The compositions of the invention contain 50-85% by weight of calcium phosphate mineral component, preferably 65-75% mineral component, and the balance is a collagen dispersion such as ZCI. In terms of the mineral/collagen ratio ~excluding the aqueous dispersion component), the mixtures are 60-~8% mineral, preferably 75-98% mineral and the rest collagen. The composition ~2~;~391 may be prepared 6imply by mixing the two component6 into a cohesive ma66 and then loading the mixture into an appropriate container which i6 packaged directly to 6upply a "wet" product. Alternatively, the mixture i8 cast into a de6ired shape (e.g., block6, 6quare6, sheets) and then lyophilized or air dried and packaged to provide a "dry~' product. The degree of dryne6s ob~ained is, of cour6e, arbitrary, since both "wet" and ~dry" forms are usable. However, as u6ed herein, the ~dry" form refers to mixture~ containing <1.0~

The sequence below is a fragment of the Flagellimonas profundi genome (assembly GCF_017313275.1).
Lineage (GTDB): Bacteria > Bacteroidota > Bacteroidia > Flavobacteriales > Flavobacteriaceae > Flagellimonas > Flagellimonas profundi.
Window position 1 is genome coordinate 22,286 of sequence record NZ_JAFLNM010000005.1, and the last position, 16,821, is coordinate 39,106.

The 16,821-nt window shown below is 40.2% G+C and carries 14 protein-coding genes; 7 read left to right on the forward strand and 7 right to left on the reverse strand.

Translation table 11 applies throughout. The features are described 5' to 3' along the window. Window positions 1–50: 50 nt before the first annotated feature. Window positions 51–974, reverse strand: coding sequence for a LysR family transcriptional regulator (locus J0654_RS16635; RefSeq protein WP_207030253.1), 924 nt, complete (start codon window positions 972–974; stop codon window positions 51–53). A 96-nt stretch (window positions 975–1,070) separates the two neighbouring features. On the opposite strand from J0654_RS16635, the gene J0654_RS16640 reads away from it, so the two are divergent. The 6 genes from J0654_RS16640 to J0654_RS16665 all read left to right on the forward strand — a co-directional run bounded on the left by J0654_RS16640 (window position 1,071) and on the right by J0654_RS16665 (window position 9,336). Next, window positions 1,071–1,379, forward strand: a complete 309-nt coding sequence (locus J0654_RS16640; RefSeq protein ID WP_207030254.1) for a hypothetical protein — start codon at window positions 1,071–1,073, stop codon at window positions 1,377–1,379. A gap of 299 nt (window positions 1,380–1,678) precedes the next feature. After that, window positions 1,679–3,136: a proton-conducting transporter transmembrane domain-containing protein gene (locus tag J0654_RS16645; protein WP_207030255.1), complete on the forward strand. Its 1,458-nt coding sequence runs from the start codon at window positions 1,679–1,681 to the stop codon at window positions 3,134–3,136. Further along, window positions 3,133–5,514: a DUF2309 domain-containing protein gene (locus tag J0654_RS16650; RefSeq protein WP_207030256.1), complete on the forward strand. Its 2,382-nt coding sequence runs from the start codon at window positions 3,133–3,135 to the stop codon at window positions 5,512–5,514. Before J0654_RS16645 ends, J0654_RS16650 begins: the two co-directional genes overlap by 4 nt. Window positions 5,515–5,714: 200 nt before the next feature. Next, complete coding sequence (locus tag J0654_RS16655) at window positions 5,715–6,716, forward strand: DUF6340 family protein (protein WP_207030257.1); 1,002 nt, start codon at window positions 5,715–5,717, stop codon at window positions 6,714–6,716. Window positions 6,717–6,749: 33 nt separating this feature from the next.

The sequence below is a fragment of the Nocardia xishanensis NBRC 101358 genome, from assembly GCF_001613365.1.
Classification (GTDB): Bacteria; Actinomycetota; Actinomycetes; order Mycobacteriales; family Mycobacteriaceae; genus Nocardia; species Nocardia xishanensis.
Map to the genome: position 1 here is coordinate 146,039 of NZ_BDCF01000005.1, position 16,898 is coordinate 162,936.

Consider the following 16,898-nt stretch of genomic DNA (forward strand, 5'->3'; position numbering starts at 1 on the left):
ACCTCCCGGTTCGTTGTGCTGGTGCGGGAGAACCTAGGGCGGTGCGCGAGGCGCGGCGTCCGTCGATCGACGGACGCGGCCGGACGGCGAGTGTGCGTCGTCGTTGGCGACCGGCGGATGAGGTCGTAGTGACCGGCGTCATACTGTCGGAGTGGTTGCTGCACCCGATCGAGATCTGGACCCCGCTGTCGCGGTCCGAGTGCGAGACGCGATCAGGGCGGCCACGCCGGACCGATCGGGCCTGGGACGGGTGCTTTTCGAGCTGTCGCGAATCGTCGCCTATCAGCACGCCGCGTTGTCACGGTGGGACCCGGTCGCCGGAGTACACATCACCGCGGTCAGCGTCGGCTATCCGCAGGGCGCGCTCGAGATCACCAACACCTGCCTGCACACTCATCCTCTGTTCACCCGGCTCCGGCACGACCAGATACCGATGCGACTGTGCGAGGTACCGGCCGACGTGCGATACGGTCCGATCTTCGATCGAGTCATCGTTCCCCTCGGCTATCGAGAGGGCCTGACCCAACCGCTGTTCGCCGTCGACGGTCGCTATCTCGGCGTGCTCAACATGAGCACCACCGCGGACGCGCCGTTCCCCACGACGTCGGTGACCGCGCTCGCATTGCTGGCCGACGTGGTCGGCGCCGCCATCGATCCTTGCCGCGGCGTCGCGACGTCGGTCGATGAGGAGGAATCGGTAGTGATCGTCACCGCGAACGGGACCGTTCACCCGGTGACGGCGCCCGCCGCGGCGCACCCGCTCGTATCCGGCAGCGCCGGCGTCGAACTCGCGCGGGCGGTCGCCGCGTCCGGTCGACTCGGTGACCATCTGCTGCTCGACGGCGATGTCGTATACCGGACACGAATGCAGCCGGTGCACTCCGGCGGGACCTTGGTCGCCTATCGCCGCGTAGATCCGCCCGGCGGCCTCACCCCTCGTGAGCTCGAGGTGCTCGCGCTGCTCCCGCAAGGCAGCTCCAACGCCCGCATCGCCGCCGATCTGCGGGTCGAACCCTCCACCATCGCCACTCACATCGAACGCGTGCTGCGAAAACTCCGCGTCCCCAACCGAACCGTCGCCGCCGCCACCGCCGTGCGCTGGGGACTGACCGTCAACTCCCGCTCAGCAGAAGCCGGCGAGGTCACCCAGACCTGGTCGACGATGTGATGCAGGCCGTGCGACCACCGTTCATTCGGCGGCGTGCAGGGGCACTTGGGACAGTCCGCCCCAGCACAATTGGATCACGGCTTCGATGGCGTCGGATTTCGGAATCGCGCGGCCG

moisture. ~For lyophilized material, substantially all moisture is removed. The dry material is rigid and can be cut with a sharp instrument.
If cross-linking is desired, glutaraldehyde to a level of 0.001-0.1~ is used to treat the dry product after drying, or high temperature treatment is applied to the dry product. For cros6-linking the wet product, glutaraldehyde may also be used and the exce6s then removed by washing.
Additional components may be added to the composition of the invention if desired, including bone marrow, blood, and saline. The percentages given above refer to the compo6ition of the collagen/mineral mixture only; this combination mixture forms from 10-100% by weight of the composition supplied to the subject.
z5 The resulting composition is used to augment bone and fill bony defect6, for example, periodontal bony pocket6, tooth extraction socket6, and jaw cyst6.